Hours after the Wisconsin state Supreme Court overturned Democratic Gov. Tony Evers’ stay-at-home order on Wednesday, several bars opened their doors and welcomed patrons for the first time in more than two months.
The Tavern League of Wisconsin, a trade association that represents alcoholic beverage retailers across the state, posted on Facebook shortly after the Supreme Court’s ruling that bars can “OPEN IMMEDIATELY!”
One business owner in western Wisconsin said around 20 people arrived in his bar within five minutes of announcing the reopening. Another bar owner in Green Bay said his beer distributor had already delivered two shipments by 8 p.m.
The Tavern League encouraged bar owners to follow guidelines set forth by the Wisconsin Economic Development Corporation.
Wisconsin’s Supreme Court on Wednesday rejected the extension of a stay-at-home order by Gov. Tony Evers, siding with Republicans in one of most high-profile challenges of its kind to the emergency authority of a statewide official during the coronavirus pandemic.
Mr. Evers, a Democrat, had extended the prohibition on most travel and operations of nonessential businesses until May 26.
But in a 4-to-3 ruling, the conservative-leaning court said that measure had exceeded the authority given to Wisconsin’s top health official under state law.
“An agency cannot confer on itself the power to dictate the lives of law-abiding individuals as comprehensively as the order does without reaching beyond the executive branch’s authority,” the justices wrote in the ruling.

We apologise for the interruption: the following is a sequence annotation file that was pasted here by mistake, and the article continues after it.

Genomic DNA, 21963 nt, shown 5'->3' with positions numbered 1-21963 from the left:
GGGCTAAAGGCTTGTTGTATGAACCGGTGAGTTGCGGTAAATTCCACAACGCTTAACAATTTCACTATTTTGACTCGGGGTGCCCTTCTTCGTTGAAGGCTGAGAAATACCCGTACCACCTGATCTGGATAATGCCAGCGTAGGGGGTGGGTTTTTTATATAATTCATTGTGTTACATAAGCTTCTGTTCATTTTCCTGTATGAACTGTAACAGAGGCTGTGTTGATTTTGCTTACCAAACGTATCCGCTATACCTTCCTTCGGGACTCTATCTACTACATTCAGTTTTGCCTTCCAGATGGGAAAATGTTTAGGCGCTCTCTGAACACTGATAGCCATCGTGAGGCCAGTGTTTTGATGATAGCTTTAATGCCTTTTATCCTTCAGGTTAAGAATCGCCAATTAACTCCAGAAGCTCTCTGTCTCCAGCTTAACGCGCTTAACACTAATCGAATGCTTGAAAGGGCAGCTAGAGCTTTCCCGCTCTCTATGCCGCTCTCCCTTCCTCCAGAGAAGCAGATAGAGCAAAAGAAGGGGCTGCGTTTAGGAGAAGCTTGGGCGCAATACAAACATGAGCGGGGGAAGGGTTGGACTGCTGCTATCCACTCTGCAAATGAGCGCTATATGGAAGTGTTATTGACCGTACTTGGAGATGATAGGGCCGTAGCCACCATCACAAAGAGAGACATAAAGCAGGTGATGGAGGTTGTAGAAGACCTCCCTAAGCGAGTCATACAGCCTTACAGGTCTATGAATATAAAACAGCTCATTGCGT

There have been legal challenges to stay-at-home orders in Michigan, California, Kentucky and Illinois, but none of those were successful in persuading a court to fully strike down the order, as the plaintiffs in the Wisconsin case were.
The ruling, a spokeswoman for Mr. Evers said, appears to immediately end all provisions that have required Wisconsin residents to stay home.
“We’re definitely concerned,” the spokeswoman, Melissa Baldauff, said of the safety and health of residents.
The ruling did not provide a mechanism for a stay so that Republicans and Democrats could reach a compromise on reopening Wisconsin, which the dissenting justices wrote could endanger people in the state.
“The lack of a stay would be particularly breathtaking given the testimony yesterday before Congress by one of our nation’s top infectious disease experts, Dr. Anthony Fauci,” one of the dissenting opinions said. “He cautioned that if the country reopens too soon, it will result in ‘some suffering and death that could be avoided [and] could even set you back on the road to trying to get economic recovery.’”